In the mind’s eye, I observe the slow and deep inhalation and exhalation of the breath while feeling the body move subtly with graceful fluidity. Gradually, a peaceful sense of whole being is realized. Spirit resides here. Pranayama (yogic breathing) can deepen our sense of spirituality in a profound way. This practice of breathing as meditation becomes a grace.

When was the last time you took a deep, peaceful, and healing "yogic" breath? We humans, for the most part, are unconscious breathers. I recently participated in a workshop on sacred geometry and the activation of the merkaba – the light body or energy field that surrounds the evolved human – and when properly recreated, it can transport us to other levels of consciousness.

What activates this vehicle is a specific 17-breath meditation. It is an ancient process of breathing prana that, when done very consciously and from love, leads to profound healing. Breathing in this fashion made me think of the dolphins and whales. I believe that these creatures are spiritually aware and sentient beings…and, wouldn’t you know, these animals are conscious breathers? They actively decide when to breathe, so as to survive.

We can learn a lot from these highly conscious creatures. By their cognizant breathing and the way in which they move and swim, they continuously pump energies up and down the spine, from the base (root) all the way up to the pineal gland, located in the center of the brain. When energy from movement and breath is brought up the spine and permeates the pineal gland within the crown and beyond, through meditation, Christ Consciousness can be realized.

So much power to obtain and transformation to be experienced, all by the act of breathing!

Breathing is essential to living. The primary source of one’s sustenance is derived from the prana extracted from the air. The more life force one has within the body, the more alive and spirited one is, for within the breath lies abundant healing power. Physiologically speaking, breathing deep brings greater oxygen to the blood and brain. Also, when the breath is slow and rhythmic, anxieties and tensions lessen or slowly dissolve, affecting the central nervous system. Control of the mind for purposes of concentration is greatly increased.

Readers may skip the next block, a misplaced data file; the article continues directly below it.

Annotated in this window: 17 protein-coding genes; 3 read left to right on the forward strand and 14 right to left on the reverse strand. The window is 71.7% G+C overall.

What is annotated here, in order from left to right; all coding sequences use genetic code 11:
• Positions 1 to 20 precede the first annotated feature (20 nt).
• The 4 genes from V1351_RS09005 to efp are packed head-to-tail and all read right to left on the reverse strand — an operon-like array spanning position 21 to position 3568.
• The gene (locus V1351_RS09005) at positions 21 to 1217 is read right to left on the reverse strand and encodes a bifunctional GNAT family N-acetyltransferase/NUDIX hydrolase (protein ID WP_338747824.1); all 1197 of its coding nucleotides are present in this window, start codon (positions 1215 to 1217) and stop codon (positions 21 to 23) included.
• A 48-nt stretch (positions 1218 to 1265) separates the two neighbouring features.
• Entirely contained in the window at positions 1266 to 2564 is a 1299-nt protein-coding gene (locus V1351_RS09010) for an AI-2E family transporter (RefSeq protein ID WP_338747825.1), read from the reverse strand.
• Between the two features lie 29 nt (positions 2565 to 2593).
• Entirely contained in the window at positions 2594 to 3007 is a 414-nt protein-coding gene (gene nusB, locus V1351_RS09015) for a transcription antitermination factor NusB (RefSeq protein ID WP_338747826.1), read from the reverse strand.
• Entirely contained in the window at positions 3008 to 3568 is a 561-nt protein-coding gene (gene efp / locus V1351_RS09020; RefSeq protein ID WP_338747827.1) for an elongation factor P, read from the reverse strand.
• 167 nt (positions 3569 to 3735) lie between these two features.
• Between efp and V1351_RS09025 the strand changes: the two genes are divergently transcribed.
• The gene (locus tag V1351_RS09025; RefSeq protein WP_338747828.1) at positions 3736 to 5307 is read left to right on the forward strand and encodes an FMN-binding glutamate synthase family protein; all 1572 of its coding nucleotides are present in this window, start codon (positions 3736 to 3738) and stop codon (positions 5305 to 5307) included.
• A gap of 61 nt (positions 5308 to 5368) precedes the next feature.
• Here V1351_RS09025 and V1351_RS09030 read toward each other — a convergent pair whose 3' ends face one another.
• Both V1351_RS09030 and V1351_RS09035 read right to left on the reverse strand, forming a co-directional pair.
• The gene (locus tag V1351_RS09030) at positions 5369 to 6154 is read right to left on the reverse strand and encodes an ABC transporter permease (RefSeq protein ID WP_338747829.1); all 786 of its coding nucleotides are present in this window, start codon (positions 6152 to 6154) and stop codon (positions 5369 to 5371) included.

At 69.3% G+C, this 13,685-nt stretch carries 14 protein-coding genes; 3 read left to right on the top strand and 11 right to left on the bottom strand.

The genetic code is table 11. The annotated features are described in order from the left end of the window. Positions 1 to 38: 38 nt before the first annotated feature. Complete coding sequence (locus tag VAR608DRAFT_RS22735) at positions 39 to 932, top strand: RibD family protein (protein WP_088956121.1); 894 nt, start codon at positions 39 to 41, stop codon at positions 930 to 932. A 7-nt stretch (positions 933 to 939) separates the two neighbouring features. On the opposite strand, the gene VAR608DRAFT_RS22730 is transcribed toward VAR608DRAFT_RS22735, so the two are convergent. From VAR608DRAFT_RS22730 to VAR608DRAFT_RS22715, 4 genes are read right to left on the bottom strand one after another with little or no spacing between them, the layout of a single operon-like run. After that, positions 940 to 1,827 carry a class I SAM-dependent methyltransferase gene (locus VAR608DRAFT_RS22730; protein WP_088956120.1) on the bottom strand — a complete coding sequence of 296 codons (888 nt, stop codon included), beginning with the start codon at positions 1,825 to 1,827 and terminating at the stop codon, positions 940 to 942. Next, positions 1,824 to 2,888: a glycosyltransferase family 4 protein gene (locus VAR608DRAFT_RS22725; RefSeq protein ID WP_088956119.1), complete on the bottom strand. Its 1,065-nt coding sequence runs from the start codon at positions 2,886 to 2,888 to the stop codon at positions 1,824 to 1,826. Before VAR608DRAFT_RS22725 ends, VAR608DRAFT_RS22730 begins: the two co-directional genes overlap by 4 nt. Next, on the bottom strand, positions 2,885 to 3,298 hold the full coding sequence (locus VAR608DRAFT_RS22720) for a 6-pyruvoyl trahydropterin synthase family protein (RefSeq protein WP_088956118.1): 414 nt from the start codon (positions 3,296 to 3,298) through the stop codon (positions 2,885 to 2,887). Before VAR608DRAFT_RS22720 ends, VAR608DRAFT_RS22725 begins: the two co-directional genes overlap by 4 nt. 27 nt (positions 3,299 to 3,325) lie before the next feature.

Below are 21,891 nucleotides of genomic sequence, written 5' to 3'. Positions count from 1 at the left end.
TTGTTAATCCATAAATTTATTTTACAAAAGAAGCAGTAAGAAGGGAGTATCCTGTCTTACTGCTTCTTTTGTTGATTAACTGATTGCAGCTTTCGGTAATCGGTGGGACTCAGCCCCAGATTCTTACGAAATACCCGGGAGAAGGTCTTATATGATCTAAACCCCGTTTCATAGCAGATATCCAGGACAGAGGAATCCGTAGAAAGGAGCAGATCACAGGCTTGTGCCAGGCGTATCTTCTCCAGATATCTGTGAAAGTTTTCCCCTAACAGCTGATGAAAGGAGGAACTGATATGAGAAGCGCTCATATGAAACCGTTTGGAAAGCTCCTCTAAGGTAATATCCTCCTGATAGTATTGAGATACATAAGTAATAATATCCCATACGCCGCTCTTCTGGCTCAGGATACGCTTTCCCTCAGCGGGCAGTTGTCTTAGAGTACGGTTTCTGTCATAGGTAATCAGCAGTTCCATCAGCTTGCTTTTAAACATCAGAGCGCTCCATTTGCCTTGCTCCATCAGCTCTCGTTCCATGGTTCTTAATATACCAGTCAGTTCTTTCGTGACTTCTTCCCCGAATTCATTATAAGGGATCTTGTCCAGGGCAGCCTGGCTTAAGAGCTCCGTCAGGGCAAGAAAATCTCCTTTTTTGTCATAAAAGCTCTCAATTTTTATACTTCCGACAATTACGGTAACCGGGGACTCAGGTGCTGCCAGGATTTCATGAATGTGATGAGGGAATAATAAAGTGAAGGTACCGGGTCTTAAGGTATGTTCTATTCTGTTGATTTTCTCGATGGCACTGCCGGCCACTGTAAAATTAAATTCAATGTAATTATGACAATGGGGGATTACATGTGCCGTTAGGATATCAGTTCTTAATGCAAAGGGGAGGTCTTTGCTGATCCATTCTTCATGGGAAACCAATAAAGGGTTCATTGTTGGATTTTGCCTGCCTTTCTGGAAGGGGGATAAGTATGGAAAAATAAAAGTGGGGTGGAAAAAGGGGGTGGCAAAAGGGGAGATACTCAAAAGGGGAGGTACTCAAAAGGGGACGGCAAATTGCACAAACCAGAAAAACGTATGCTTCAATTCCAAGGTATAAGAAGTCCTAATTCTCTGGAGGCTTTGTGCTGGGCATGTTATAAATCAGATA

There are three parts to a breath. The first is the inhalation, which is deep and full and is felt by an expansion of the abdomen and a lowering of the diaphragm. The second part is the retention. In the moments of pause, not only are we "building the energy," we are also stilling the mind as we are in between inhale and exhale. It is within this gap, especially, that our awareness is altered as spirit is no longer bound to the matter of our bodies. Rather, it resides in a space of timeless dimension (of mind). As our breath slows down and then ceases, for a time, thought slows down. It is very difficult to think when you are holding your breath. The mind follows the breath; the breath follows the mind. When the mind is let go, we reach nothingness, where pure Spirit resides. It is ecstasy. Yes, at some point we do need part three, the exhale. Here, we "let go" to make room for the new – a kind of destruction or ridding, for without this release, there is no room for creation. The abdomen contracts and the diaphragm rises, as the breath is released – very rhythmically and slowly.

So, go ahead and breathe! Practice and meditate with it, and soon you will begin to feel its affects on your whole being – not just on the physical, but also on the mental, emotional and spiritual plane. Over time, you will begin to see your consciousness levels shift, as you become more aware of this life force to gain overall health, while also realizing your true Self.

The physical body is always in a state of present moment. Use the breath to bring the mind and emotions to the body in this state of oneness. It feels divine. Try it – be Inspired!

Julie K. Halevan is a Certified Yoga Teacher, Tantrika and Reiki Master who trained with and graduated, with high honors, from the Aura Hatha Yoga School in North Providence, RI. She is a graduate of Xavier University and received yogic training at the Sivananda Ashram, located in Naussau, Bahamas. Here she was instructed by senior disciples of Swami Vishnu Devananda. She has received training in Shamanism and recently visited Peru and Egypt as part of her spiritual quest. She currently teaches pranayama and Tantra Kriya Yoga classes and gives demonstrations/presentations and facilitates workshops on tantric/shakti yogic practices – awakening the feminine, and emotional energy clearing. Most importantly, she is a wife and mother to three sons, whose zest for life, everyday, continues to inspire her! Julie is available for personalized and individualized yoga therapy sessions. Call for an appointment. She can be reached at 319.290.0058 or email her today.

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